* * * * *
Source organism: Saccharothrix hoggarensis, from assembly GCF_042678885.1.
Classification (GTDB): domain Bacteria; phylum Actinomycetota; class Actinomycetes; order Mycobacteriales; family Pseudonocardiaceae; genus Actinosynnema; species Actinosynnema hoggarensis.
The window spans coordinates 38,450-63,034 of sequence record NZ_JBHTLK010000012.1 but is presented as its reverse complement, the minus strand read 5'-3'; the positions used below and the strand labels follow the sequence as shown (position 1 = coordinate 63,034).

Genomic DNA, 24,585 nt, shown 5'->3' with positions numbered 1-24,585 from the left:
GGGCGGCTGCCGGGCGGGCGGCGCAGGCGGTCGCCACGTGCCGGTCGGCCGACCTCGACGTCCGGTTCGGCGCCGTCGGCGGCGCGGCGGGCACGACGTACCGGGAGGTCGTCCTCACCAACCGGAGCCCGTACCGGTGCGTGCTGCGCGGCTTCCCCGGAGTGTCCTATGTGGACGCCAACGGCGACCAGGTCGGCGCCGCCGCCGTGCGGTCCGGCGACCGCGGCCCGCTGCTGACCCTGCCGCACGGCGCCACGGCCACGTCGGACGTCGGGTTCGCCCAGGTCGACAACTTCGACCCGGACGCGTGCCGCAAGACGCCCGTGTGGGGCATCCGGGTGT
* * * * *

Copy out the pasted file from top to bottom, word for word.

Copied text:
Source organism: Saccharothrix hoggarensis, from assembly GCF_042678885.1.
Classification (GTDB): domain Bacteria; phylum Actinomycetota; class Actinomycetes; order Mycobacteriales; family Pseudonocardiaceae; genus Actinosynnema; species Actinosynnema hoggarensis.
The window spans coordinates 38,450-63,034 of sequence record NZ_JBHTLK010000012.1 but is presented as its reverse complement, the minus strand read 5'-3'; the positions used below and the strand labels follow the sequence as shown (position 1 = coordinate 63,034).

Genomic DNA, 24,585 nt, shown 5'->3' with positions numbered 1-24,585 from the left:
GGGCGGCTGCCGGGCGGGCGGCGCAGGCGGTCGCCACGTGCCGGTCGGCCGACCTCGACGTCCGGTTCGGCGCCGTCGGCGGCGCGGCGGGCACGACGTACCGGGAGGTCGTCCTCACCAACCGGAGCCCGTACCGGTGCGTGCTGCGCGGCTTCCCCGGAGTGTCCTATGTGGACGCCAACGGCGACCAGGTCGGCGCCGCCGCCGTGCGGTCCGGCGACCGCGGCCCGCTGCTGACCCTGCCGCACGGCGCCACGGCCACGTCGGACGTCGGGTTCGCCCAGGTCGACAACTTCGACCCGGACGCGTGCCGCAAGACGCCCGTGTGGGGCATCCGGGTGT